Your telegram January 26th. My telegram 79. 
I have just seen Van Mook to whom I spoke on the lines of your paragraph 4. The acting head of the Foreign Office, Doctor Boon, was also present.
2. Van Mook listened in hostile silence to what I had to say. Then he asked what was the object of the discussions, to which I replied, the establishment of trade between Australia and Java. He said it was strange that the first approach should be made orally.
With reference to the meeting of Indonesian representatives he asked whether we proposed to do that through the Dutch, but without awaiting a reply went on to say that direct contacts with Indonesians 'gave them all sorts of ideas' and did a disservice to the interests of all concerned. I replied that we did not want to embarrass anybody but did want a movement of trade between Australia and Java to be established and hoped that the three parties concerned could arrange it between them.
3. He said such a mission as that proposed would be acceptable, and even welcome, when current Indonesian-Dutch discussions had reached a basis for trading but the present time was premature and most inappropriate. I said that I understood you would be applying to the Netherlands Legation for visas to travel next week and he exclaimed angrily 'you put me in the presence of a fait accompli'.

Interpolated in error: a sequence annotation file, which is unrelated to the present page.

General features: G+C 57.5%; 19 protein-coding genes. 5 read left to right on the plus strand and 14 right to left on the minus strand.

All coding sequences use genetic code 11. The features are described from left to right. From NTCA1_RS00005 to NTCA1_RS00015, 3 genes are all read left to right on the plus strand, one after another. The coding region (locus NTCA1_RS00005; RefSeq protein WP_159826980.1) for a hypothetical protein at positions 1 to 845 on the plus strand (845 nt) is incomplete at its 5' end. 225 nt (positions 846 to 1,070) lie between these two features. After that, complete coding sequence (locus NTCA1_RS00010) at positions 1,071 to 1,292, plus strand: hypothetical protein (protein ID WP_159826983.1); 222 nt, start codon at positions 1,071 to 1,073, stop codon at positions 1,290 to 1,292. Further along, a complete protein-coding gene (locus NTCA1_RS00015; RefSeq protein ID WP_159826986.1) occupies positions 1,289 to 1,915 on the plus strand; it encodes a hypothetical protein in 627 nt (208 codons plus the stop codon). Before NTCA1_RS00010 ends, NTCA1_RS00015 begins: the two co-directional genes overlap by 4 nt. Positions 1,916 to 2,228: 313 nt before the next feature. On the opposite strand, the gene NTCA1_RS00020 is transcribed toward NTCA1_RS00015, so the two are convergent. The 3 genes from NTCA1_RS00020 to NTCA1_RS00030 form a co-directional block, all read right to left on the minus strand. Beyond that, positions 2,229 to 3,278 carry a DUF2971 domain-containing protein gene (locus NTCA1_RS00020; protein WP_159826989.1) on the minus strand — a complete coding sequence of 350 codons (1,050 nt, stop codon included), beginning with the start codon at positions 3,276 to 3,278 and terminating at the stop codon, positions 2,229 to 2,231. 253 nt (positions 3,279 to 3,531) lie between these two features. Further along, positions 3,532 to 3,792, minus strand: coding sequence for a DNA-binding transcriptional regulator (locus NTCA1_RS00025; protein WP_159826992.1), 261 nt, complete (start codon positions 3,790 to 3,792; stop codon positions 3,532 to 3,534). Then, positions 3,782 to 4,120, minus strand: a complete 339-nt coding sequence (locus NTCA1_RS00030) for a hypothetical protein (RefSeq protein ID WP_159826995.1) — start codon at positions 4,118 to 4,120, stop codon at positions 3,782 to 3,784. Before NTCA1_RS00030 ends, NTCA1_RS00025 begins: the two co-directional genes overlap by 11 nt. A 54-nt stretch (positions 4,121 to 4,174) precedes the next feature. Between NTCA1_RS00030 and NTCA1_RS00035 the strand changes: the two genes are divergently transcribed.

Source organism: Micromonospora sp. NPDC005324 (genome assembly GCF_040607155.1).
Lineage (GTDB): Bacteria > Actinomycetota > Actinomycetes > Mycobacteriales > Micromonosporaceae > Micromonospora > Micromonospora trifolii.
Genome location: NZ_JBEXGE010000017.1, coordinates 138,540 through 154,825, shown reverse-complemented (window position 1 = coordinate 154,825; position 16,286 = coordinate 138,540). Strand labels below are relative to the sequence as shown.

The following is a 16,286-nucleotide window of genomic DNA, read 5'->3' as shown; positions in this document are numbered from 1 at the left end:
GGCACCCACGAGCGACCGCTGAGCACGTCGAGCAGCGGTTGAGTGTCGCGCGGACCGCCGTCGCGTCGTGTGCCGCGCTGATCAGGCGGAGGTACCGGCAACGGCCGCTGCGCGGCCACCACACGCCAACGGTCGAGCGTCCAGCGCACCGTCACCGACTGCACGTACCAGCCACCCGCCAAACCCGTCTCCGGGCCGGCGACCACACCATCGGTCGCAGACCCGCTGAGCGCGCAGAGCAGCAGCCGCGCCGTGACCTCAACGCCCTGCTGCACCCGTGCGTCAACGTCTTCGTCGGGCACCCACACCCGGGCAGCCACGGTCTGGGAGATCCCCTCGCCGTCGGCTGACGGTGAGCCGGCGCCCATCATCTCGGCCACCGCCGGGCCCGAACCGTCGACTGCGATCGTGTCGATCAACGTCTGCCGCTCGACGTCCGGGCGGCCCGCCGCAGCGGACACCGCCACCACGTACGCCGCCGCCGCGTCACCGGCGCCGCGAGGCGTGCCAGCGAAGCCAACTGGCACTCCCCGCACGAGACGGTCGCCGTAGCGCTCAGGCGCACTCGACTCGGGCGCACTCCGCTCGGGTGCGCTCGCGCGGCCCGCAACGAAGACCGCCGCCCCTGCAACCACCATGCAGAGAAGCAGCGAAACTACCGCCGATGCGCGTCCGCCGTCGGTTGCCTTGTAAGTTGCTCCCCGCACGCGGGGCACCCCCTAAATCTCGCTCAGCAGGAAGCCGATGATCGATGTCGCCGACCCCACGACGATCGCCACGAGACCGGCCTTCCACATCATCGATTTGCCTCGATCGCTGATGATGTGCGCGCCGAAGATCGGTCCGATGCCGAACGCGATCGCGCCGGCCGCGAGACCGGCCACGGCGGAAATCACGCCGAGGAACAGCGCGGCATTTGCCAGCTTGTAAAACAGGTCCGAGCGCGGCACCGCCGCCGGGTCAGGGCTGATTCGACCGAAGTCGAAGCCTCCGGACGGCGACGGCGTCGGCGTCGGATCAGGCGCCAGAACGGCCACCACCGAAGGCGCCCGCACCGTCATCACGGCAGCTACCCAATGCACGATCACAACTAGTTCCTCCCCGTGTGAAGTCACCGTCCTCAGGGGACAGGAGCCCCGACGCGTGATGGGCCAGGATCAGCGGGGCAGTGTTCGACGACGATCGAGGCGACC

4. With reference to the absence of publicity he said that he agreed that no publicity was necessary but asked whether I had yet seen the Indonesians. I said that I had not but intended to do so.
He then said that when I did it would be in the papers the same night; that he had been their invariable experience.
5. He then returned to his objection to the arrival of the officials now and said that he would 'deplore it'. The other countries had held off and were holding off until a basis was reached. If an Australian Mission came now they would have to institute similar talks with the other countries and their own discussions with the Indonesians would be confused and thrown out of gear. He used the words 'chaos and confusion'.
6. Boon asked whether I would recommend that the arrival of the officials should be delayed. I said that I did not suppose that he expected a reply to that but that I should be certain to report Van Mook's views fully and immediately.
7. I asked Van Mook when he thought his own discussions would reach finality. He said that they had been held up by the absence of Sjahrir and Gani, but he thought in about three or four weeks but he could not be sure.
8. After leaving Van Mook I asked Boon how far he could help me in arranging accommodation and transport in the circumstances as I must proceed on the assumption of the arrival next week. It was obvious that nothing could be done tonight and I am to see him first thing tomorrow morning.